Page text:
The Executive Summary provides an overview of the major points of the business plan, so it should naturally be written last. It would include a discussion of the major assumptions for the plan and critical success factors.
A Vision Statement is meant to be inspirational for employees. It says where you aspire to go or be as an investment recovery company. It does not need to be nor should it be very long. Here is a sample vision statement. “To be recognized as the investment recovery ‘center of excellence’ and to be the investment recovery service provider of choice.”
A Mission Statement, on the other hand, answers the question of why the business exists to the IR employees and the external community. Here is a sample mission statement: “To dispose of surplus assets in a manner that a) maximizes asset utilization and return on investment, b) is based on sound, ethical investment recovery business practices, c) is compliant with all legal, statutory and regulatory requirements, and d) provides optimal customer service to our clients and customers.”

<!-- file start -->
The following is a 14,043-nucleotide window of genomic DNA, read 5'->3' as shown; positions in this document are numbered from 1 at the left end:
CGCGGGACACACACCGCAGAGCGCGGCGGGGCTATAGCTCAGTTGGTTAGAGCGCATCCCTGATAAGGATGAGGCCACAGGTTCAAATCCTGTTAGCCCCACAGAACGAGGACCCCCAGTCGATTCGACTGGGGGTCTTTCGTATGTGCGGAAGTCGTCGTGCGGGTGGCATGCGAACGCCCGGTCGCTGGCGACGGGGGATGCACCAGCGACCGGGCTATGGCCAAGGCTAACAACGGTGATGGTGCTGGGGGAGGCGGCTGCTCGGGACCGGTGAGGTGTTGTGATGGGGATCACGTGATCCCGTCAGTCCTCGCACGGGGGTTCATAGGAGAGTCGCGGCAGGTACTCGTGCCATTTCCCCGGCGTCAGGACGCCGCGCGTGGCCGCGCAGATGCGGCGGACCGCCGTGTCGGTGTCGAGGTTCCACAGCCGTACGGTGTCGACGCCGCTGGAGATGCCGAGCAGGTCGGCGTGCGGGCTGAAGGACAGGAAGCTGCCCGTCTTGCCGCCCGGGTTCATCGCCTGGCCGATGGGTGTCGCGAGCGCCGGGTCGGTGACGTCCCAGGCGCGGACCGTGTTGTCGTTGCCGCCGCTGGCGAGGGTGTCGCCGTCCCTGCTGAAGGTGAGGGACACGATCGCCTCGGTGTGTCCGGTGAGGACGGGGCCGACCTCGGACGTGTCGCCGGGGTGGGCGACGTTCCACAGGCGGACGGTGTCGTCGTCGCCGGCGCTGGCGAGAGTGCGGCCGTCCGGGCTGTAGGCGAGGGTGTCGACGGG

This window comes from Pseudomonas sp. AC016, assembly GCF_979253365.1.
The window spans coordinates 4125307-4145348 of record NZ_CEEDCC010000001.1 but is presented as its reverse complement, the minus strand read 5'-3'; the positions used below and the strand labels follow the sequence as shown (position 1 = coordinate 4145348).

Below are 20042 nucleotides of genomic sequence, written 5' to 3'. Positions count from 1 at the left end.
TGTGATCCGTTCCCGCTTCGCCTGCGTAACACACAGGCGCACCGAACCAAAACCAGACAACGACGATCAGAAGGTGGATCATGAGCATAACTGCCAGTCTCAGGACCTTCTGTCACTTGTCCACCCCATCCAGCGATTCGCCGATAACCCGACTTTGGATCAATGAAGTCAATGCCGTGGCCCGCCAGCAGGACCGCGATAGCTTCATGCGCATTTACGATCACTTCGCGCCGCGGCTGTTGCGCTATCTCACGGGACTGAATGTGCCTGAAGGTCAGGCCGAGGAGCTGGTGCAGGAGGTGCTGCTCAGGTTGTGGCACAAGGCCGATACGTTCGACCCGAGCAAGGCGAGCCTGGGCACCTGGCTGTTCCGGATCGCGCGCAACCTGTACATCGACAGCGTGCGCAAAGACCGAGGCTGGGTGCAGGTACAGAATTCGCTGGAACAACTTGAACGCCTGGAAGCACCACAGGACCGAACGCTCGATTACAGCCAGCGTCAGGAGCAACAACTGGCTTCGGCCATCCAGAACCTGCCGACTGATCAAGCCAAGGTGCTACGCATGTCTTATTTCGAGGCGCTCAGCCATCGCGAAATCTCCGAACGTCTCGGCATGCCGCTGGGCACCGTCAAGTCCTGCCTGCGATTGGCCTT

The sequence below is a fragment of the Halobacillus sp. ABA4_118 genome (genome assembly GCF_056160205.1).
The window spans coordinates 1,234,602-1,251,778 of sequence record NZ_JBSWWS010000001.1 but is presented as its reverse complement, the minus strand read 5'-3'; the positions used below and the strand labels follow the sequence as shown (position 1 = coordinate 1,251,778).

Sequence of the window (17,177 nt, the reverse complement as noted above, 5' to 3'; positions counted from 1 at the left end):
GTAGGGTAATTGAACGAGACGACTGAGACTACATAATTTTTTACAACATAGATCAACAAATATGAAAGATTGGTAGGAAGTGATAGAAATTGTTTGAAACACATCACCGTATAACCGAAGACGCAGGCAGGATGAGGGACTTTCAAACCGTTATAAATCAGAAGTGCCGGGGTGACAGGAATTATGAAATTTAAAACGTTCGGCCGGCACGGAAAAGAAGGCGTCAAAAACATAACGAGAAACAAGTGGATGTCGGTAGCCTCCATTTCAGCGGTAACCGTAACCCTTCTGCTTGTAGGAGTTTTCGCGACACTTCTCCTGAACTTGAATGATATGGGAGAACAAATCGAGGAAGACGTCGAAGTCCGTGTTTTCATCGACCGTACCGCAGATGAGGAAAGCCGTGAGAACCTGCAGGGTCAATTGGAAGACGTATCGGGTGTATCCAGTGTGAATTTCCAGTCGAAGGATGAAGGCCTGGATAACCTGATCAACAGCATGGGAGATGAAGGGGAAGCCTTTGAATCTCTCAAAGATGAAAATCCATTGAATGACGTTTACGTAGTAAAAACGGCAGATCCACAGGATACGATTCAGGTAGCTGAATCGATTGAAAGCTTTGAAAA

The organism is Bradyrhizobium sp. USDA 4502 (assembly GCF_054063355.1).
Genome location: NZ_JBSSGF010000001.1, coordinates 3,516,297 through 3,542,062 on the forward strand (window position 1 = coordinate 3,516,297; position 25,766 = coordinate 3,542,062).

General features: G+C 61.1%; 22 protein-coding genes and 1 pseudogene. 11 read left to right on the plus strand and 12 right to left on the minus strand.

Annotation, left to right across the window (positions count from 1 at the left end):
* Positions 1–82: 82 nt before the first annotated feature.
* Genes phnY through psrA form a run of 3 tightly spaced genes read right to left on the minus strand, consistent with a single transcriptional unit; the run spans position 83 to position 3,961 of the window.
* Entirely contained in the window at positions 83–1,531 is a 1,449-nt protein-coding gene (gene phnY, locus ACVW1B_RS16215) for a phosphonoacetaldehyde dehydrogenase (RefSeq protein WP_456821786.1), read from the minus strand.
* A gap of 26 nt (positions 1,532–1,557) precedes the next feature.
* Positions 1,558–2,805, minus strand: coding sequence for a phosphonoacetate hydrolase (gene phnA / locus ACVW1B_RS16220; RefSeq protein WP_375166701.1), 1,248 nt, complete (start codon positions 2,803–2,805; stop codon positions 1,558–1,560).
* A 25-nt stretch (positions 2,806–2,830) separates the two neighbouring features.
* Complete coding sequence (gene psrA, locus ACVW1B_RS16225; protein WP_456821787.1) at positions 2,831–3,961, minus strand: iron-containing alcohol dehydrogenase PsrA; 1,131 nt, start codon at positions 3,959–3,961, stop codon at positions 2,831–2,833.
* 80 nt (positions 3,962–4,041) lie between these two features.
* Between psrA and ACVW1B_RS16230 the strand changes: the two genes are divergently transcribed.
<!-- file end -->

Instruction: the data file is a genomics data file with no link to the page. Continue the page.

Good resources for Core Values/Principles development might include your company’s published core values and principles, and/or the association’s Certified Manager Investment Recovery Code of Ethics. Here are some basic core-management principles to consider.
1. Investment Recovery is a business, and a business plan is essential. Tactical reactions may get you through the day, but strategic planning is necessary for longterm success.
2. The investment recovery manager must never underestimate the importance of extreme customer focus for internal clients.
3. Core leadership involves strategy, action and results.
4. As a leader, always encourage open, honest, robust and courageous communication.